A huge part of my life whilst growing up was music. Or more specifically playing the guitar.
I started to play guitar at the age of 6 and I think it is fair to say was pretty obsessed with it from the beginning. I would play it before school, after school and whilst I was at school!
By the time I was a teenager I started to teach others. Not because I was a great teacher but because I was so passionate about the instrument and the music.
During my later teens and my early adult life, most of my world revolved around music, playing, gigging, talking about music etc. I loved it. Really loved it. Playing the guitar took me to a place of deep joy. A place of subconscious artistry and craftsmanship. I could express inner joy and sadness though my instrument. I could outwardly express what I thought or felt. Style,taste,the lightness of touch, the sweetness of tones and sounds, delicacy or aggression, anger or love, sorrow or just contentment could all be expressed through my six string antics. I could effortlessly move between styles, Blues, funk, jazz, classical, rock, country, gospel, dance R&B, soul, as the mood took me.
As I grew older, time became more precious and playing became a great way to see friends and share some great times together. To share a stage or a creative session, writing songs, arranging music, grooving!
Then one day I just stopped. Events over-took me. I became distracted with other things, work, health, houses, careers, “stuff”. My energy was focused elsewhere and my guitars gathered dust in the corner. I would occasionally dust one off and spent a few minutes playing but my fingers would hurt and then not go where I wanted them to go. Playing became frustrating, so I played less. And the times I did pick up a guitar, it became harder and harder to play.
Deep down inside I knew I could always get back to playing again but the longer I left it, the harder it became and I started to doubt I ever would be able to play to any half decent level again. It started to seem like maybe I had lost it. It made me sad to think about it. The sheer pleasure I used to get from sitting down on my own and just playing whatever I felt, letting out whatever was inside and needed to be expressed was slipping away from me.
For years I had treasured this outlet and now all I had was a bunch of stubborn fingers, dead wood and wire!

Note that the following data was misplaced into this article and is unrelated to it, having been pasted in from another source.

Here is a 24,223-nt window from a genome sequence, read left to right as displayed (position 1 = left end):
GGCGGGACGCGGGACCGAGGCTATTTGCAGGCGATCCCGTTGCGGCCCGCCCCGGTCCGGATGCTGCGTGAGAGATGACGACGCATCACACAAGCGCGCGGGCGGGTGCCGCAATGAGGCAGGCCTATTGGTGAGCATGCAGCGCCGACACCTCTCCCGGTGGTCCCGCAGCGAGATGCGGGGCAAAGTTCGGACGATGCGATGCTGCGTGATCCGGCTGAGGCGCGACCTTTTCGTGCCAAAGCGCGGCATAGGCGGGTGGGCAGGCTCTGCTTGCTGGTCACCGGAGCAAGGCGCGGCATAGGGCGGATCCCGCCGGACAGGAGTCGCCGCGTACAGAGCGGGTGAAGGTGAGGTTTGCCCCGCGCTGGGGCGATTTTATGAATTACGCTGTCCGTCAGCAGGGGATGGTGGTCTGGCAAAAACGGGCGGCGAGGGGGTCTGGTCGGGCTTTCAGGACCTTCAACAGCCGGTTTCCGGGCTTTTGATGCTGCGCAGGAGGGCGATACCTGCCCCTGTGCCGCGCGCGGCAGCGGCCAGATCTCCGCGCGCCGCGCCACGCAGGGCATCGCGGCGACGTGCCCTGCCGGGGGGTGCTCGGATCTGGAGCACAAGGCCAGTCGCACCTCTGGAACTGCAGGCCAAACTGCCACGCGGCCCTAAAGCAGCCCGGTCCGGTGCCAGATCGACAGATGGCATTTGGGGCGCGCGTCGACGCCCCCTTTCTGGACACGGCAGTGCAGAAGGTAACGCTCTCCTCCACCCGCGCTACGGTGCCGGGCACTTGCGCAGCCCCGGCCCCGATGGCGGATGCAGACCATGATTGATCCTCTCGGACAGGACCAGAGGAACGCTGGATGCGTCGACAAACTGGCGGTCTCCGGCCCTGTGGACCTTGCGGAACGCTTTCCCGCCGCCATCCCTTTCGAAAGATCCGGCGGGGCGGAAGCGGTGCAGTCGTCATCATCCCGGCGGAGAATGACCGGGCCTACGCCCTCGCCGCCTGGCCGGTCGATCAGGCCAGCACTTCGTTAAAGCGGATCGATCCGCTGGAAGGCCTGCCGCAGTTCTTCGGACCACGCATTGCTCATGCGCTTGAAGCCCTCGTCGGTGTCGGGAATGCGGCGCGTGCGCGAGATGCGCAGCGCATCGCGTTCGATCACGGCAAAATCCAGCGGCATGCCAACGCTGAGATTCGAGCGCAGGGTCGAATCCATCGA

I had to do something. I had to reconnect that place deep inside that was so connected to the guitar fingerboard that it could sing without think about it.
I put myself to work to get the fingers working again.I started off slowly and gently, just playing when the mood took me. I played what I wanted to play, when I wanted to play it. I let myself be with the thing I loved and let the music and healing process take over. Slowly and sometimes painfully the fingers started to come back to life. The ear started to tune in again. Muscle memory returned and I could play some good basic things again. My friends helped out, encouraging me and inviting me to play in bands with them.
The fingers improved, the pain gradually subsided and the music started to flow. But best of all I started to open that channel of self expression again. The one where I could feel an emotion and that emotion could sing through my instrument. The feeling of ease and flow of self expression in a moment, was there again. I could cry, sing dance, or just be, all through music.
The playing may not be as fluid as when I was younger – maybe it will improve to that standard again, or maybe not. But that is not what is important now. What is important is the love of the music and finding something that I lost. Finding that voice again.
Sometimes you don’t know what you have until you lose it. I was lucky enough to be able to find it again.